Filming in the time of Corona

Filming in the time of Corona

Filming in the time of Corona

As a full-time first assistant director in the industry, I know my job, in a nutshell, is to first and foremost keep the cast and crew safe while staying on track with a carefully planned schedule. We plan for all sorts of variables, from location issues to time of day to talent availability, but nothing can actually prepare you for filming during a pandemic, than actually filming during a pandemic. 

I just wrapped a 16-day ULB SAG shoot in Bryan, Texas and despite our production doing the best we could to keep everyone safe, it was still difficult to accomplish. There is no one right way to do anything because this is new to all of us.


I write this to provide insight into how our set was able to make it work. Was it perfect? No? Did we have our masks on and social distance 100% of the time? No, because that is not realistic and if you have ever been on a set, you should know that this just simply is not possible. I'd like to see someone try to put makeup on an actor or handle stunt safety from 6 ft away. Now add 105 degree Texas heat and masks start coming off, albeit a few seconds and of course, with a behind the scenes photographer snapping away. 


Did we get COVID tested? Yes. Did we wear masks most of the time? Yes. Did we do our very best to keep people healthy? Yes.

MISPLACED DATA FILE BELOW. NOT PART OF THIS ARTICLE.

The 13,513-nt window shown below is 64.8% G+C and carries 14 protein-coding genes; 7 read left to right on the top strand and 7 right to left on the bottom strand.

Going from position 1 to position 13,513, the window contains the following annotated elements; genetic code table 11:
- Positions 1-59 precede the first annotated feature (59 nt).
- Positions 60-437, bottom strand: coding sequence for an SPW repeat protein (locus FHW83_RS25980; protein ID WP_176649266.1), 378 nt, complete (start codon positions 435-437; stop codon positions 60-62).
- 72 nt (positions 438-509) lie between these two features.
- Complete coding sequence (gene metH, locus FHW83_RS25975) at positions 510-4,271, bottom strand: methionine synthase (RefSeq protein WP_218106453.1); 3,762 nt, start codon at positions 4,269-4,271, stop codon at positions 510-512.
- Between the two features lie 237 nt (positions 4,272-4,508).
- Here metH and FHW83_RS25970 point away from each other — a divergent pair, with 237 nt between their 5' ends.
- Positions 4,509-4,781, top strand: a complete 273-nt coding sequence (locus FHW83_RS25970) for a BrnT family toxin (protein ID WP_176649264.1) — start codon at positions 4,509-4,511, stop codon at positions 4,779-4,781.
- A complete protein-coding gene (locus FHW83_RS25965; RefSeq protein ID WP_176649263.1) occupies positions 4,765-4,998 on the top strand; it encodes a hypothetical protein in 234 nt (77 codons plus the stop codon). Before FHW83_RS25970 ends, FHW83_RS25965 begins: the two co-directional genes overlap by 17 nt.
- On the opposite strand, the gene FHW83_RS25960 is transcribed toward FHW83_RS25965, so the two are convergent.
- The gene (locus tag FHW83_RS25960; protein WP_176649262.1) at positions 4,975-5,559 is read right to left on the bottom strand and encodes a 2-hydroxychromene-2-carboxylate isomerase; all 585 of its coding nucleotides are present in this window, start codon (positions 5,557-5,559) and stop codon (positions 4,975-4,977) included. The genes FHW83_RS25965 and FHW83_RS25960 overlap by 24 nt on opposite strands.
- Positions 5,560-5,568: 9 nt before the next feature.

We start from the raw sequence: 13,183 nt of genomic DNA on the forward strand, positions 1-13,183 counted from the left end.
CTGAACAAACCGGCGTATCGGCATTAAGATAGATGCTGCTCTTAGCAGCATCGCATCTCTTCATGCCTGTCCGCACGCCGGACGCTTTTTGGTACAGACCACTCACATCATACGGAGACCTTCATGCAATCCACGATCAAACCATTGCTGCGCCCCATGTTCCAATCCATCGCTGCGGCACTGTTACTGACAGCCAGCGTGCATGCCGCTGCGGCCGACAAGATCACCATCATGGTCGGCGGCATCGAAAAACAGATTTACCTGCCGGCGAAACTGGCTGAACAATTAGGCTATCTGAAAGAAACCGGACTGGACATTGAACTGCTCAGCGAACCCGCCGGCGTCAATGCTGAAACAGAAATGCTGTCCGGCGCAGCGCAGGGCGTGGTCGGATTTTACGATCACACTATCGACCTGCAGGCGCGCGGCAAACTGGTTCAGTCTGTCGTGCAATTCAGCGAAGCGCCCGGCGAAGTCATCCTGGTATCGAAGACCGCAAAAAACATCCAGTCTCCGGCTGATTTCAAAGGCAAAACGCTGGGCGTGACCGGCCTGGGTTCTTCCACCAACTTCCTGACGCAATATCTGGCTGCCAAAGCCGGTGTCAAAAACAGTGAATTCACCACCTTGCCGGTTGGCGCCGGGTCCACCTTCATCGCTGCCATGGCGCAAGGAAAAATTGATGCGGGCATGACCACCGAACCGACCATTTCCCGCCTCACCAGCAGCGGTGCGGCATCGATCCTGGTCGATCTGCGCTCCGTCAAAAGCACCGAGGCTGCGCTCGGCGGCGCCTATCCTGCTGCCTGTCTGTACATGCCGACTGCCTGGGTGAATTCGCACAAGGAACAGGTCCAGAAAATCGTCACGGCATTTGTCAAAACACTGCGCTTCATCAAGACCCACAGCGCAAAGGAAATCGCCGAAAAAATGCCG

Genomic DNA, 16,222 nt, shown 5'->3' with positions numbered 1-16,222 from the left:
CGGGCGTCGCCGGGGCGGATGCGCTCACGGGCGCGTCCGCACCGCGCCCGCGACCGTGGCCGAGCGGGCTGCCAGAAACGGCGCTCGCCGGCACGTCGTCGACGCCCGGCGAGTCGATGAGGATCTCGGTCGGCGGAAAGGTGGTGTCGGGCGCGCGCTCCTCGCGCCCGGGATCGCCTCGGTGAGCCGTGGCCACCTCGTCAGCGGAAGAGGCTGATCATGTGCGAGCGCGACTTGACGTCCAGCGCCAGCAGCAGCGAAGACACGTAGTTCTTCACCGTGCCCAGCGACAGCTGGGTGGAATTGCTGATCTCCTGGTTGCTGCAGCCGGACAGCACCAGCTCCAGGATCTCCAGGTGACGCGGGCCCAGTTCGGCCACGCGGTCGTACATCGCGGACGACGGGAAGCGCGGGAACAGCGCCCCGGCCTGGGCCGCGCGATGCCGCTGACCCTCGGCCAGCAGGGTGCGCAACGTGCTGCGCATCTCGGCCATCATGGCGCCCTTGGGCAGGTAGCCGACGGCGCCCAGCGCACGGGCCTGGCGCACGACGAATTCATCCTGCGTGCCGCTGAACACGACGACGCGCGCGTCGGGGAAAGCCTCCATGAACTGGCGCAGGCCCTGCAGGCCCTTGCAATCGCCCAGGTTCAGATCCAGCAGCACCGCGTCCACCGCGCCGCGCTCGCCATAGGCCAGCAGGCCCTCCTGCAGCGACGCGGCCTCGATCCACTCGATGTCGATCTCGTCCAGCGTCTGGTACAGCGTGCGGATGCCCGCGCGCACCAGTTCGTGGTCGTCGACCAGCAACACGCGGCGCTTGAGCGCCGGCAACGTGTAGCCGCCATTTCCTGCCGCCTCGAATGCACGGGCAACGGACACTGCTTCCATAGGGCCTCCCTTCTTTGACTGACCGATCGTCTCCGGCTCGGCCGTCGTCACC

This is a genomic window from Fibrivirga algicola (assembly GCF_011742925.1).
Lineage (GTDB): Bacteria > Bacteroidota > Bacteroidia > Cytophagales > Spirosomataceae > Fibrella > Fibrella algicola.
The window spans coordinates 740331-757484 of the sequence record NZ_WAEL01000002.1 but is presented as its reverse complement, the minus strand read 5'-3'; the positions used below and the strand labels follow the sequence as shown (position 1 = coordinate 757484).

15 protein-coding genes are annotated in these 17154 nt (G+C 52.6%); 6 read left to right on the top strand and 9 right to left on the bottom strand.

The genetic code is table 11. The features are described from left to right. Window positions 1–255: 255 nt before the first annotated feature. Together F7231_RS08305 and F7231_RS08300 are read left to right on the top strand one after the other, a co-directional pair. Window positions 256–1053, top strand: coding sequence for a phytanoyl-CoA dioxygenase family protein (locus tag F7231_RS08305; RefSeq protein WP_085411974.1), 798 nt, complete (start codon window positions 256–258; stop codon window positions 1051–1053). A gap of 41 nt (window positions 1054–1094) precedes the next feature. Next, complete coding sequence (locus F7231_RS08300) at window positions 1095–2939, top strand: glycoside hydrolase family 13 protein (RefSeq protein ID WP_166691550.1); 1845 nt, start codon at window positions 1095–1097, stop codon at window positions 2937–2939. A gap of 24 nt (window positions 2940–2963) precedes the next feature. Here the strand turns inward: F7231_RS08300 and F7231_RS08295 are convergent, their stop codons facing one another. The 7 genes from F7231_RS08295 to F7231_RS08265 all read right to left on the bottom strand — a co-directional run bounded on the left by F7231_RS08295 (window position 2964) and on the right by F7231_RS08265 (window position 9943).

Here is how we made it all work and how our 50 plus cast & crew team from California, New York and Texas, all came out safe and COVID free.



Before getting into the steps, our safety protocols were a combination of the following 2 sets of whitepapers (links for download, provided).

  1.  Production safety guidelines "The Safe Way Forward"  provided by a joint report of the DGA, SAG-AFTRA, IATSE, and Teamsters' Committees.

  2. Reopening Protocol for Music, Television, and Film Production



What worked:

One of the requirements we tried to enforce was having people test for COVID prior to filming. This initial barrier was good for peace of mind. About 80% of the team was able to sign up for free testing in their respective home cities. To get on set, they had to provide an official certificate of their negative COVID test results.


Didn't Work: 

Unfortunately, free testing is in limited supply and a lot of cities are only allowing certain "pre-qualified" people to actually test. In addition, if you test in another city, you technically still need to travel to your set location, which adds another possibility of getting infected. Luckily the majority of the crew were Texas-based and drove from their locations to set with minimal contact. We also had another barrier in place to account for this issue, which we will talk about in Step 2. Finally, most swab tests take at least 4-5 days for results to come in. So if you didn't test in time, you'd arrive on set without official test results.

Suggestions for improvement on future sets:

Tie together prep days with testing days. Have your primary members (AD team, crew heads, lead talent) arrive 4-5 days before filming, get tested on site and wait until results have cleared. During this time, there will be limited interactions between people. Masks are up at all times, which should be relatively easy to do if you are simply tech scouting or getting things ready in a production office.